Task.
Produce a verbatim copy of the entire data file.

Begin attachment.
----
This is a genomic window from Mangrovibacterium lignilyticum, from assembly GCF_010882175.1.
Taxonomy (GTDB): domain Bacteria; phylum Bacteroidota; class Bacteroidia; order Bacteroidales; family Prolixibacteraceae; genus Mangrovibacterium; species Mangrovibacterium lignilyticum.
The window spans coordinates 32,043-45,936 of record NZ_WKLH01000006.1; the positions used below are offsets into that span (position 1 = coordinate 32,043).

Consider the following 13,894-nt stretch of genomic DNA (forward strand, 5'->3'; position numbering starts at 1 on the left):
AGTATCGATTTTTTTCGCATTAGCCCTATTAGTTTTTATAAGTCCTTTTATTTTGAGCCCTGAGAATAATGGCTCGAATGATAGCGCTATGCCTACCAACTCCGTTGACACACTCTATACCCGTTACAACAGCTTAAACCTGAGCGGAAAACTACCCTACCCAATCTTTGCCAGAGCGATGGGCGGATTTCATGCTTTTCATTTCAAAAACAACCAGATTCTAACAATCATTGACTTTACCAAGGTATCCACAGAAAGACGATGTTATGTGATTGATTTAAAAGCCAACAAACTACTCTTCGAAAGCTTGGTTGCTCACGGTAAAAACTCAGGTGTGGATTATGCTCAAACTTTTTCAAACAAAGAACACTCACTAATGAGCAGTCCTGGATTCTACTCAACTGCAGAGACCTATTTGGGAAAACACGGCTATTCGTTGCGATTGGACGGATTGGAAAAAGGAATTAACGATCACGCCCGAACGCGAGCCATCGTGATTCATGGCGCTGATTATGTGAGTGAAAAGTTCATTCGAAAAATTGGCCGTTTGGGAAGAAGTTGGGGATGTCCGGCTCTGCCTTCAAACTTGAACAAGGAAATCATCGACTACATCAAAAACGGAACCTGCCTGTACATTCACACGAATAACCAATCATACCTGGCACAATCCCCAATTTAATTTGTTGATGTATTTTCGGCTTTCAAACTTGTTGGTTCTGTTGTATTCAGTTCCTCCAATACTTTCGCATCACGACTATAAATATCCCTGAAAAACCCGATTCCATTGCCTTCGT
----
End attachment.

This is a genomic window from Mangrovibacterium lignilyticum, from assembly GCF_010882175.1.
Taxonomy (GTDB): domain Bacteria; phylum Bacteroidota; class Bacteroidia; order Bacteroidales; family Prolixibacteraceae; genus Mangrovibacterium; species Mangrovibacterium lignilyticum.
The window spans coordinates 32,043-45,936 of record NZ_WKLH01000006.1; the positions used below are offsets into that span (position 1 = coordinate 32,043).

Consider the following 13,894-nt stretch of genomic DNA (forward strand, 5'->3'; position numbering starts at 1 on the left):
AGTATCGATTTTTTTCGCATTAGCCCTATTAGTTTTTATAAGTCCTTTTATTTTGAGCCCTGAGAATAATGGCTCGAATGATAGCGCTATGCCTACCAACTCCGTTGACACACTCTATACCCGTTACAACAGCTTAAACCTGAGCGGAAAACTACCCTACCCAATCTTTGCCAGAGCGATGGGCGGATTTCATGCTTTTCATTTCAAAAACAACCAGATTCTAACAATCATTGACTTTACCAAGGTATCCACAGAAAGACGATGTTATGTGATTGATTTAAAAGCCAACAAACTACTCTTCGAAAGCTTGGTTGCTCACGGTAAAAACTCAGGTGTGGATTATGCTCAAACTTTTTCAAACAAAGAACACTCACTAATGAGCAGTCCTGGATTCTACTCAACTGCAGAGACCTATTTGGGAAAACACGGCTATTCGTTGCGATTGGACGGATTGGAAAAAGGAATTAACGATCACGCCCGAACGCGAGCCATCGTGATTCATGGCGCTGATTATGTGAGTGAAAAGTTCATTCGAAAAATTGGCCGTTTGGGAAGAAGTTGGGGATGTCCGGCTCTGCCTTCAAACTTGAACAAGGAAATCATCGACTACATCAAAAACGGAACCTGCCTGTACATTCACACGAATAACCAATCATACCTGGCACAATCCCCAATTTAATTTGTTGATGTATTTTCGGCTTTCAAACTTGTTGGTTCTGTTGTATTCAGTTCCTCCAATACTTTCGCATCACGACTATAAATATCCCTGAAAAACCCGATTCCATTGCCTTCGT